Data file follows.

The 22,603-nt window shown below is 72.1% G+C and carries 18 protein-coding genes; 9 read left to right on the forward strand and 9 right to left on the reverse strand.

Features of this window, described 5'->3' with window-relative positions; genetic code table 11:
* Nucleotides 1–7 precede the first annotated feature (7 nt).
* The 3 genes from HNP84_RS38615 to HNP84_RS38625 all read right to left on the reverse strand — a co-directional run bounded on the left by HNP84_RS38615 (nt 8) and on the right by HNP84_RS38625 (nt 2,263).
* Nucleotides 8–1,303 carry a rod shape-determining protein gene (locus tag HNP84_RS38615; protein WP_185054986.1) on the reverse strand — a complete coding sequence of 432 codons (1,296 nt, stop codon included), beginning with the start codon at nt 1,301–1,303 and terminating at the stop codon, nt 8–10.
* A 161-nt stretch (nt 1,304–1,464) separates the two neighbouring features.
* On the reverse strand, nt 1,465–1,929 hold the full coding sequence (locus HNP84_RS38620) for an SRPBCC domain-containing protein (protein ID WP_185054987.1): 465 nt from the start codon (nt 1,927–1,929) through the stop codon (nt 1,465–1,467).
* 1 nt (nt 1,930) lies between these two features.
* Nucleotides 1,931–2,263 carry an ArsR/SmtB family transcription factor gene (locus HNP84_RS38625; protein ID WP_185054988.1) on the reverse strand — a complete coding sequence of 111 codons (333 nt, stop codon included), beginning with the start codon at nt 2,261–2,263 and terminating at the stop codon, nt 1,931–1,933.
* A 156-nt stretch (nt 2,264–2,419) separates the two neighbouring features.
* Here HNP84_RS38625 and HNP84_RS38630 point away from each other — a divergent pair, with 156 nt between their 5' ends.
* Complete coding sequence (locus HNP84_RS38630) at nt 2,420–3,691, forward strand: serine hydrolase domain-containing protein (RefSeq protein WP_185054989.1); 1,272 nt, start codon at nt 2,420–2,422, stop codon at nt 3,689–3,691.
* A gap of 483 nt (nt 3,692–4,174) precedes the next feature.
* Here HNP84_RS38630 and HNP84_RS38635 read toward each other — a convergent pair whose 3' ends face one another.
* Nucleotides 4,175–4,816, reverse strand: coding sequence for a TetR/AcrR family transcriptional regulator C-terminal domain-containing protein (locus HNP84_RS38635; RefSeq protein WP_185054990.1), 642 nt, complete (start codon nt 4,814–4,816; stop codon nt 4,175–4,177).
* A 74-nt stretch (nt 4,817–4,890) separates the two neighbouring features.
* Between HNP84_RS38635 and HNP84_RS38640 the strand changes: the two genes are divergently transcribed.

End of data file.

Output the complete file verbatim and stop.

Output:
The 22,603-nt window shown below is 72.1% G+C and carries 18 protein-coding genes; 9 read left to right on the forward strand and 9 right to left on the reverse strand.

Features of this window, described 5'->3' with window-relative positions; genetic code table 11:
* Nucleotides 1–7 precede the first annotated feature (7 nt).
* The 3 genes from HNP84_RS38615 to HNP84_RS38625 all read right to left on the reverse strand — a co-directional run bounded on the left by HNP84_RS38615 (nt 8) and on the right by HNP84_RS38625 (nt 2,263).
* Nucleotides 8–1,303 carry a rod shape-determining protein gene (locus tag HNP84_RS38615; protein WP_185054986.1) on the reverse strand — a complete coding sequence of 432 codons (1,296 nt, stop codon included), beginning with the start codon at nt 1,301–1,303 and terminating at the stop codon, nt 8–10.
* A 161-nt stretch (nt 1,304–1,464) separates the two neighbouring features.
* On the reverse strand, nt 1,465–1,929 hold the full coding sequence (locus HNP84_RS38620) for an SRPBCC domain-containing protein (protein ID WP_185054987.1): 465 nt from the start codon (nt 1,927–1,929) through the stop codon (nt 1,465–1,467).
* 1 nt (nt 1,930) lies between these two features.
* Nucleotides 1,931–2,263 carry an ArsR/SmtB family transcription factor gene (locus HNP84_RS38625; protein ID WP_185054988.1) on the reverse strand — a complete coding sequence of 111 codons (333 nt, stop codon included), beginning with the start codon at nt 2,261–2,263 and terminating at the stop codon, nt 1,931–1,933.
* A 156-nt stretch (nt 2,264–2,419) separates the two neighbouring features.
* Here HNP84_RS38625 and HNP84_RS38630 point away from each other — a divergent pair, with 156 nt between their 5' ends.
* Complete coding sequence (locus HNP84_RS38630) at nt 2,420–3,691, forward strand: serine hydrolase domain-containing protein (RefSeq protein WP_185054989.1); 1,272 nt, start codon at nt 2,420–2,422, stop codon at nt 3,689–3,691.
* A gap of 483 nt (nt 3,692–4,174) precedes the next feature.
* Here HNP84_RS38630 and HNP84_RS38635 read toward each other — a convergent pair whose 3' ends face one another.
* Nucleotides 4,175–4,816, reverse strand: coding sequence for a TetR/AcrR family transcriptional regulator C-terminal domain-containing protein (locus HNP84_RS38635; RefSeq protein WP_185054990.1), 642 nt, complete (start codon nt 4,814–4,816; stop codon nt 4,175–4,177).
* A 74-nt stretch (nt 4,817–4,890) separates the two neighbouring features.
* Between HNP84_RS38635 and HNP84_RS38640 the strand changes: the two genes are divergently transcribed.